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7 Responses

  1. Wendy says:

    Thank you for this chillingly accurate post, Em. What’s happening in the U.S. to human beings as young as infants-in-arms is horrifying and inhumane. But no matter how old, no child or family should be treated in the way the U.S. is currently treating detained individuals and families. Thank you for speaking up about this atrocity.

  2. Teresa Hart says:

    Thank you for accurately defining who is really under attack. I am appalled at the Church
    And the Christian Community as a body on what is now acceptable. It seems to have become acceptable to treat families with children as enemies as long as they are not
    Americans. The slice and dice of scripture to suit their agenda is amazingly vile. What about Christ like love, and harboring the foreigner as we were once miserable in Egypt? I often
    Ask is this what Jesus taught? These mean spirited people and politicians and policies
    Need to called out. How have we as a nation become so gullible? I’m embarrassed for
    My country.

  3. Chiaroscuro says:

    thank you. I am disgusted at what is happening at our southern boarder as well, and think the rhetoric of ‘family under attack’ is very fitting in this situation.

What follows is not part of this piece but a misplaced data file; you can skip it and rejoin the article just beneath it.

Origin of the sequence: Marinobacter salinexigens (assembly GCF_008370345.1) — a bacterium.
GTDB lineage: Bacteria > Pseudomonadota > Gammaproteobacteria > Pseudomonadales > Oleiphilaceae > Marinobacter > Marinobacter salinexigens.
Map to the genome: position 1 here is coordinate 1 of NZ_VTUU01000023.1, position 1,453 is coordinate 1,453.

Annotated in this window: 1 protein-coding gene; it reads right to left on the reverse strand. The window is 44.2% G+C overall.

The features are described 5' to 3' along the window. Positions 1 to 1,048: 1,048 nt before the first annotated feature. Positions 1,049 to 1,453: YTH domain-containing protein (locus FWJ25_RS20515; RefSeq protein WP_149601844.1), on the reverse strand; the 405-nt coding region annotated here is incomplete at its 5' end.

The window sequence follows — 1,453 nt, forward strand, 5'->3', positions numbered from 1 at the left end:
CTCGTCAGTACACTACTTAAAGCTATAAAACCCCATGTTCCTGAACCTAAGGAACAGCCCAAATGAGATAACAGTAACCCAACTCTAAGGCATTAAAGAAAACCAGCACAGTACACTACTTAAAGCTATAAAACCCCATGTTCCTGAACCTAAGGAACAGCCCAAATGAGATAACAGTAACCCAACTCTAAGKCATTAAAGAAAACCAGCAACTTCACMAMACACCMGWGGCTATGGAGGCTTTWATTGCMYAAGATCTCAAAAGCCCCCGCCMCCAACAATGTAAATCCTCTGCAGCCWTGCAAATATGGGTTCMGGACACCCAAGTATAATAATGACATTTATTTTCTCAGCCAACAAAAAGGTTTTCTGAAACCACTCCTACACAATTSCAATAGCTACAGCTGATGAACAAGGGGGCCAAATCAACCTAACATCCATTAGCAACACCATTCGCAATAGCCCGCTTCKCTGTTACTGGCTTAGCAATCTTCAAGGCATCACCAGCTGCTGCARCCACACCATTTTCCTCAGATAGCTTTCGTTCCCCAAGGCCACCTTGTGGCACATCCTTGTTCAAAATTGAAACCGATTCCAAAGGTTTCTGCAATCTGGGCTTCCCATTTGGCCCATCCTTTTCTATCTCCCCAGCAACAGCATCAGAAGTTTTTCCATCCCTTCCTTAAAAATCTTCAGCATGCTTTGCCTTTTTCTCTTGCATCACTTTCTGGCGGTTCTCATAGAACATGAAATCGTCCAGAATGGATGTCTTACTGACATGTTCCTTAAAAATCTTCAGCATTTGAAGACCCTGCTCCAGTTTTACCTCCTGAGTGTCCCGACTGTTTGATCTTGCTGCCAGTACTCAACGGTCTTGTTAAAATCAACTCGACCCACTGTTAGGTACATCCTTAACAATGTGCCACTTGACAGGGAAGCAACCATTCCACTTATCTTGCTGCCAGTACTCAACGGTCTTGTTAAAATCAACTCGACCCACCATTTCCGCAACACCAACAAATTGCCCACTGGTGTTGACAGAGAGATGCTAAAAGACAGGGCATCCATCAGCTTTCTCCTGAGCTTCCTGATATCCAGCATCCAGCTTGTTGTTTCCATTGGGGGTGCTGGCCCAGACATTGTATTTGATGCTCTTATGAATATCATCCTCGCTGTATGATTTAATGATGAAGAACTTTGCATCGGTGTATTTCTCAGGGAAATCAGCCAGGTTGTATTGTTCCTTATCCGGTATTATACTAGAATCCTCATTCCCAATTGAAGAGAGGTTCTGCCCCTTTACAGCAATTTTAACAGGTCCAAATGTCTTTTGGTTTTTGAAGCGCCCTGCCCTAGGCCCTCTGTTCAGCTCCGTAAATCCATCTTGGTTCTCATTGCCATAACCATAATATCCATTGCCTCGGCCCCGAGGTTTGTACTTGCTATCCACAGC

also, find it deeply ironic that in the history of our church Brigham Young said that it was monogamists who were attacking the family, and monogamy would lead to the destruction of society

  4. Heather says:

    So prescient. Thank you, Em.

  5. Ziff says:

    Outstanding post, Em. I love both the historical context and your points on where families really *are* under attack.

  6. Emily U says:

    The fact that the Church mobilized politically against same-sex marriage but except for a brief public statement last summer is silent about the fact that the U.S. has over 10,000 children in concentration camps makes me ill. Why not say “we call for the immediate reunification of families, and that family separation immediately cease.” What’s so hard about that?